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Sergeant Blaine Diddams 2 July 2012
Sapper James Martin 29 August 2012
Lance Corporal Stjepan Milosevic 29 August 2012
Private Robert Poate 29 August 2012
Private Nathaniel Galagher 30 August 2012
Lance Corporal Mervyn McDonald 30 August 2012
Corporal Scott Smith 21 October 2012
These names, soldiers who have died on active service since our last Army Birthday, before all others. They are remembered because without remembrance we, the living, the recipients of their legacy, could not otherwise hold true to the Army values that bind us together.
Senator David Feeny, Parliamentary Secretary for Defence, Senator Ian MacDonald, Shadow Parliamentary Secretary for Defence, Chief of the Defence Force, General David Hurley, Vice Chief of the Defence Force, Air Marshall Mark Binskin, Director of The Australian War Memorial Dr. Brendan Nelson; Representatives of our Allied Forces, our sister Services, Soldiers of the Australian Army, civilian members of the Army Group, family and friends it is wonderful that you can join us this morning.
This Memorial occupies a special place in the heart of the Australian Nation and its Army. Its resonance is deep in the national psyche. It commemorates the sacrifice of Australians of all services, in all wars, since the inception of the Australian Nation. It is a hallowed and unifying symbol of our Country.
So too is our Army, which came into existence on this day one hundred and twelve years ago. Today we observe that anniversary.
I chose that expression carefully. It seems somewhat discordant to talk of celebrating a birthday in so solemn a setting. With an Army at war.
That is not to say that we do not have much to celebrate. But in this place, with many of our comrades still in the field against an implacable and dangerous enemy, I prefer to mark this occasion with sombre reflection.
Look around you. On these walls are the names of more than one hundred thousand Australians who have died in the service of their country; individual names of every ethnic and social background, Australians all. Just as this is not a mere birthday, nor do those names comprise a mere list.
In totality it is one of the most noble and inspiring stories of our Nation. It is a story of unselfish sacrifice, of love of family, friends, mates and country; of successive generations of Australian who have willingly gone to farthest corners of the globe to preserve the values and interests of this country, in concert with our Allies.
In my time as your Chief, it has been my privilege to stand on the ridge at Isurava with four veterans of the battles of 1942, in the midst of what that fine soldier, Ralph Honner, once referred to as “Australia’s Thermopylae.”
I have stood among returned servicemen, in their twilight years, at El Alamien in the sands of the Middle East. And, of course, I have been along side our troops in Timor Leste, the Solomon Islands, and Afghanistan.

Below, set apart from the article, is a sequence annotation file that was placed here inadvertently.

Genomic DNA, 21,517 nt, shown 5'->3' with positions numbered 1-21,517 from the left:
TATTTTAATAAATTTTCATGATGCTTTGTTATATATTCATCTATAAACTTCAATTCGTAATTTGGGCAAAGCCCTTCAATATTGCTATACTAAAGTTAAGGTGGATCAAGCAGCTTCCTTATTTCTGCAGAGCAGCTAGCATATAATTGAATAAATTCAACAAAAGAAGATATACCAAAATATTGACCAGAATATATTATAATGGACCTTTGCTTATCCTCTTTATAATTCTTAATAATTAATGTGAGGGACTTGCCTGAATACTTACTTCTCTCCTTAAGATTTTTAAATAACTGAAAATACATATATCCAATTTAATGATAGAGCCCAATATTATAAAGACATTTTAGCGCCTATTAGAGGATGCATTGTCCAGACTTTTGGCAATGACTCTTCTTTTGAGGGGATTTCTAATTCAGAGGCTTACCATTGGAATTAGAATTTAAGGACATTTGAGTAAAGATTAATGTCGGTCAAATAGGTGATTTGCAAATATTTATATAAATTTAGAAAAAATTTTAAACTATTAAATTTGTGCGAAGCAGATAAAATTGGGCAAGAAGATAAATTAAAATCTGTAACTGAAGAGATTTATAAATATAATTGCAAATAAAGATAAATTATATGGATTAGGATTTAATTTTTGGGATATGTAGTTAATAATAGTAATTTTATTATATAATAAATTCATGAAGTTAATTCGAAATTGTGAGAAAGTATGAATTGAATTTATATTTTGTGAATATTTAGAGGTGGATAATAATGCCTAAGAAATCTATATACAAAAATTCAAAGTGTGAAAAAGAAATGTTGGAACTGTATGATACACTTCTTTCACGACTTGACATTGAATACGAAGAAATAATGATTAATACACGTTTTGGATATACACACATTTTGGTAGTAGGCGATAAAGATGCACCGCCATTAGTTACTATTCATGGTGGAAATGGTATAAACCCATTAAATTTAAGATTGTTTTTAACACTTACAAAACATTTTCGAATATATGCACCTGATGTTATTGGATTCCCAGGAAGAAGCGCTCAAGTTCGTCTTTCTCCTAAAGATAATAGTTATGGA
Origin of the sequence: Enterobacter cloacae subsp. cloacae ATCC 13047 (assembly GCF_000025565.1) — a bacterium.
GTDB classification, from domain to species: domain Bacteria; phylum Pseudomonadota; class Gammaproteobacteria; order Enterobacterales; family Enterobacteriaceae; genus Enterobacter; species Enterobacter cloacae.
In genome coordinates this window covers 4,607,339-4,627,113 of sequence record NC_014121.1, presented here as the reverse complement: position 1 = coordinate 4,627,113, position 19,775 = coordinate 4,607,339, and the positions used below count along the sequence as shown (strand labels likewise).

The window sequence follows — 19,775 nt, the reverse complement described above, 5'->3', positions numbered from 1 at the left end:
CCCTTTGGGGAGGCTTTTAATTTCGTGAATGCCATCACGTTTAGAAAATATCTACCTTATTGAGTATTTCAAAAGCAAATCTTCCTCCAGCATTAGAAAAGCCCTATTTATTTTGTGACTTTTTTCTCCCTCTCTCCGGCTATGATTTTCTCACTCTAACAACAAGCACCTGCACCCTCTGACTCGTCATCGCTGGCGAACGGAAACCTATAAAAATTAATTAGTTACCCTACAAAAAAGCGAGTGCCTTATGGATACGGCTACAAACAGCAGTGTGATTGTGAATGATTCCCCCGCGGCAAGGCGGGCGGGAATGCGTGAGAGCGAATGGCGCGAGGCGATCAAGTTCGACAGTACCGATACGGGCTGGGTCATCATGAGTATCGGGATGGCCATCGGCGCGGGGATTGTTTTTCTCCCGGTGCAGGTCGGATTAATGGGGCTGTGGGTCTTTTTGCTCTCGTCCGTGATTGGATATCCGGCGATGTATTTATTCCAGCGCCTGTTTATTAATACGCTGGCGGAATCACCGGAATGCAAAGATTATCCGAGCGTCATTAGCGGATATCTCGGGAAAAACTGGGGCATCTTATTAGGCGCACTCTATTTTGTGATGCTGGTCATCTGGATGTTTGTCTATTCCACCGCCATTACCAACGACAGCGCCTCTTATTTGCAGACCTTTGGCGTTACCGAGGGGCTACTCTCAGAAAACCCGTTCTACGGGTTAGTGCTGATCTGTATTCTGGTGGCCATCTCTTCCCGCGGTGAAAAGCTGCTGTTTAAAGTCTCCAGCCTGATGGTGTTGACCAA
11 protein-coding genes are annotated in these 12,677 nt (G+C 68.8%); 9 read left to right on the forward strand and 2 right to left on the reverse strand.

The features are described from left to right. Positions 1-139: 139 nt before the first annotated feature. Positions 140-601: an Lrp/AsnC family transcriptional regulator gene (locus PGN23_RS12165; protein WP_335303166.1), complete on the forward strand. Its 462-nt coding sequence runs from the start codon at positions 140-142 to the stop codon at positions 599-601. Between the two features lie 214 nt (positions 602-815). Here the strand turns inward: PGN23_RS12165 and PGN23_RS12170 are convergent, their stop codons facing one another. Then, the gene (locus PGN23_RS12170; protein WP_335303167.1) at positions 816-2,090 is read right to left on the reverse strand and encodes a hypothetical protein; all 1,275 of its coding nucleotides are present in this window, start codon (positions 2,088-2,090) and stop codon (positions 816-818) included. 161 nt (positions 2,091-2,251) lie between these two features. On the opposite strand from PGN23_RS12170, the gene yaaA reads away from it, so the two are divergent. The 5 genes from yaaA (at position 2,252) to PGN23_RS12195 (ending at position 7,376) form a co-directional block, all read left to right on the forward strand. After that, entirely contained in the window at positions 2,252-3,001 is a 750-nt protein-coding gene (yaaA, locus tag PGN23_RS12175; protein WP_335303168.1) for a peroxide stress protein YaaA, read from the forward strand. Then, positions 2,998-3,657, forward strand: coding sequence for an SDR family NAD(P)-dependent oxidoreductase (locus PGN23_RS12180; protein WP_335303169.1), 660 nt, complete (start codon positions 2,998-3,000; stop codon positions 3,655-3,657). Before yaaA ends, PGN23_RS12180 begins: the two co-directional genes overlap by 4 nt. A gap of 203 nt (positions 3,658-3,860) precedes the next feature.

It is inevitable to ask one self “Why did they come here?” Why have young Australian men and women, fought and sacrificed in distant lands, far from Australia’s shores. The answer, it seems to me, is straightforward.
Our Army serves in response to the will of the people, expressed through the democratically elected government of the day to defend our Nation, our values and our interests.
For over a century it has been thus, and as you can see from these walls it has required a telling price.
Some of you will have kin named on these walls. Many of you will know the more recent names from Afghanistan as mates. All of you are custodians of the legacy they have bequeathed.
All of us who wear the Rising Sun Badge have an obligation to live up to the powerful title ‘An Australian Soldier’. Almost no other title in our national lexicon is so laden with meaning. We can be proud that we have earned that title through our soldiers’ bravery, professionalism and devotion to duty, and to one another.
As the Chief of the Army I am immensely proud of our history and I am immensely proud of you.
And on this special occasion I want to extend a heartfelt thanks to two groups of people. The first is to the families of our men and women in uniform. Without the commitment and endurance of partners and children, the Army would not be able to operate in the way that we do. You help make the Army a true family, rather than just a band of brothers and sisters.
The second group is more diverse, made up of soldiers who served in the wake of our last long war, Vietnem. We have met many challenges over the past one hundred and twelve years. We are now entering a period replete with new challenges. Resources are less plentiful than at any time since the Timor crisis in 1999. Our operational tempo seems likely to slow as we draw down force levels in Afghanistan.
Soldiering in times of financial stringency, when the thrill of operations has worn off, demands every ounce of our professionalism and dedication. Commitment to standards, when it seems to be for no discernible operational reason, is what separates the professional from the thrill seeker and the mercenary.
Those I served with when I first joined, kept their devotion to the Army, and the Nation, in the face of shrinking numbers, shrinking budgets and minimal opportunities for overseas service. They ensured the flames of professionalism, and our warrior ethos, stayed burning. They kept the faith and I want to mark their part in our history today.
In conclusion, let us pause to remember all those who died in all our wars wearing that same slouch hat and rising sun badge that we wear today. On this Army Birthday let us not forget them, nor forget who we are. Good soldiering!